'21st Century: Art in the First Decade' is an exhibition, publication, blog and series of public programs at the Queensland Art Gallery l Gallery of Modern Art that explore the art of the past ten years. As an expanded platform for the exhibition, the '21st Century Blog' functions as a source book of reference material and contributions provided by artists, curators and writers. Read more


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Yayoi Kusama | Soul under the moon 2002 | Mirrors, ultra violet lights, water, plastic, nylon thread, timber, synthetic polymer paint | 340 x 712.1 x 600cm (installed) | The Kenneth and Yasuko Myer Collection of Contemporary Asian Art. Purchased 2002 with funds from Michael Simcha Baevski and The Myer Foundation, a project of the Sidney Myer Centenary Celebration 1899–1999, through the Queensland Art Gallery Foundation and The Yayoi Kusama Queensland Art Gallery Foundation Appeal | Collection: Queensland Art Gallery

Yayoi Kusama ‘Soul under the moon’ 2002

Yayoi Kusama has worked as a painter, sculptor and environmental artist for the past 50 years. She moved to the United States in 1957 where she lived and worked in New York before returning to Tokyo in 1973. Kusama has developed a motif in her work known as the ‘infinity net’, which she explores through a variety of materials and forms. She traces this motif to her early childhood experiences, in which she ‘. . . was often troubled by a thin silk-like greyish-coloured veil that came to envelop [her] . . .’ Kusama uses images of nets, dots, repeated patterns and mirrors as ways of understanding and coming to terms with the vastness of life.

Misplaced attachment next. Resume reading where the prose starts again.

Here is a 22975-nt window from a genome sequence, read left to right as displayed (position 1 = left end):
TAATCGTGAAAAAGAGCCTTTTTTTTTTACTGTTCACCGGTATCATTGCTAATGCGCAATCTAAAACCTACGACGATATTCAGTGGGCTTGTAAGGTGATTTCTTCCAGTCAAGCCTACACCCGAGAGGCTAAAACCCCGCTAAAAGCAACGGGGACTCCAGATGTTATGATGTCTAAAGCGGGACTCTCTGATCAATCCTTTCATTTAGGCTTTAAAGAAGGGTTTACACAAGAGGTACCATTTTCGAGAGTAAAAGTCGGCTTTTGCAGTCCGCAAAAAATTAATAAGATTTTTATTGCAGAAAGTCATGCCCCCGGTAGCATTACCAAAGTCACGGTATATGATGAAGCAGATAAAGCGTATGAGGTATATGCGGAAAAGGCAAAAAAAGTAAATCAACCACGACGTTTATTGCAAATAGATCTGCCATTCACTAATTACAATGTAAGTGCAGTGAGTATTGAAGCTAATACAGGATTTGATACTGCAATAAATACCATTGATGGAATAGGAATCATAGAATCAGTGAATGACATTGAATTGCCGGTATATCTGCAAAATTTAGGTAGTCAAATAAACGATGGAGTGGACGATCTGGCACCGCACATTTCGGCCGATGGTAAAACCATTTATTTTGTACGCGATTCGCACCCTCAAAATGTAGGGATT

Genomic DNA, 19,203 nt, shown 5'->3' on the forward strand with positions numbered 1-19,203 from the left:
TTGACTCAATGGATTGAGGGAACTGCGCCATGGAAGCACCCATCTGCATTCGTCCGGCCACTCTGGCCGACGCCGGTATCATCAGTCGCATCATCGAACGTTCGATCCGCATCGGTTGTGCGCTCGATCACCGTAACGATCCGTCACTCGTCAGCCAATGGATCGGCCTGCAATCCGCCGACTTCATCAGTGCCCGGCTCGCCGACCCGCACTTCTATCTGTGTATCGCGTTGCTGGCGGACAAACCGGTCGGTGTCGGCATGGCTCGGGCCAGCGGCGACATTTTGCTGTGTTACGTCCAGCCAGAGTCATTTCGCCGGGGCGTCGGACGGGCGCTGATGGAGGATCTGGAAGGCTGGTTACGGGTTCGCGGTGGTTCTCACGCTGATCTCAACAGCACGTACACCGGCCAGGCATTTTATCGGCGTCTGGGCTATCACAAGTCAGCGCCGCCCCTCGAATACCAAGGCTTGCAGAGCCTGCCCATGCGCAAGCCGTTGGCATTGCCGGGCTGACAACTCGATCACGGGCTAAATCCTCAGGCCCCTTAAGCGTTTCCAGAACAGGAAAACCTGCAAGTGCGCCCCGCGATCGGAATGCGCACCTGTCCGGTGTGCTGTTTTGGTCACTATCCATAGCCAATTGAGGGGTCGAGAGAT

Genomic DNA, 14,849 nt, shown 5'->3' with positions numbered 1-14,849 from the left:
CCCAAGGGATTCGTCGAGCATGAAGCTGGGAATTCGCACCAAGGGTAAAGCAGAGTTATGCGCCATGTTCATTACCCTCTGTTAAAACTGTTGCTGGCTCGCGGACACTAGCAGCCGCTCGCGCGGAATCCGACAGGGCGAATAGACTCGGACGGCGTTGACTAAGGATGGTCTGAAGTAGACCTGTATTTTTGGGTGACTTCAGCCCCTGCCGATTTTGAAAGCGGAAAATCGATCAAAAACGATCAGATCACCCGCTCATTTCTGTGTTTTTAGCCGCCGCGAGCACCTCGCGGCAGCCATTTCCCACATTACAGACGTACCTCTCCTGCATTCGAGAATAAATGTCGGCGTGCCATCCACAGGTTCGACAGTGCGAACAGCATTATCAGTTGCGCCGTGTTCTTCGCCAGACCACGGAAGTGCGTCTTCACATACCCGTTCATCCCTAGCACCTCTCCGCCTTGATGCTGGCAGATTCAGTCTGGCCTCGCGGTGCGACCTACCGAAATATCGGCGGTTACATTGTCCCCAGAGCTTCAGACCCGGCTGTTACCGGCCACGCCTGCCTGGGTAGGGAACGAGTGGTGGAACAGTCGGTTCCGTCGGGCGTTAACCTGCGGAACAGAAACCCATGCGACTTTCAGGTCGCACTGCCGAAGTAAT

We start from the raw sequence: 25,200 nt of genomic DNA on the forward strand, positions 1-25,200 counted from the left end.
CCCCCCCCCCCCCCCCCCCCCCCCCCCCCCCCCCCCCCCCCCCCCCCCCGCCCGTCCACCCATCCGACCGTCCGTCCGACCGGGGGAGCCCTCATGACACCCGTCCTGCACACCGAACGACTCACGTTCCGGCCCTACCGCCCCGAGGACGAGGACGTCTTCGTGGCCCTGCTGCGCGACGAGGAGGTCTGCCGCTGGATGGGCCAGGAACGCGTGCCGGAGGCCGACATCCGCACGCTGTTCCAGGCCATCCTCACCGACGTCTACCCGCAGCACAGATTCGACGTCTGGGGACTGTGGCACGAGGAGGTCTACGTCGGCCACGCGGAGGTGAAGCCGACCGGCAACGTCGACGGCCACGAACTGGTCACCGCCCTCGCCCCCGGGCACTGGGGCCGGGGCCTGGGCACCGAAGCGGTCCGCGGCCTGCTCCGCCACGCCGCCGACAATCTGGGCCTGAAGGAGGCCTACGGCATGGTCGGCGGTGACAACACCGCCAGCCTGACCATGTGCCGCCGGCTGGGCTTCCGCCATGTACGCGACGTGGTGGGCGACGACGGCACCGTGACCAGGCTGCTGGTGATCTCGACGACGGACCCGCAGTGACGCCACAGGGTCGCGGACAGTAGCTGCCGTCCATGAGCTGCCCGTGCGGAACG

Soul under the moon 2002 explores reflection, repetition and infinity — themes central to Kusama’s practice — and is one of her ‘infinity’ mirror rooms, first produced in the 1960s. In many cultures, the mirror is an important symbolic, as well as functional, object. In Kusama’s mirror-room works, reflections are repeated to the point of disappearance, at which point the viewer may become confused and disoriented. The conventional purpose of a room is to contain and define a space; by contrast, Kusama’s rooms appear expansive and limitless. The experience of entering Soul under the moon is similar to gazing at a clear night sky full of stars: eventually, the sense of infinity is overwhelming and all-consuming.

Categories: Artist, Exhibition

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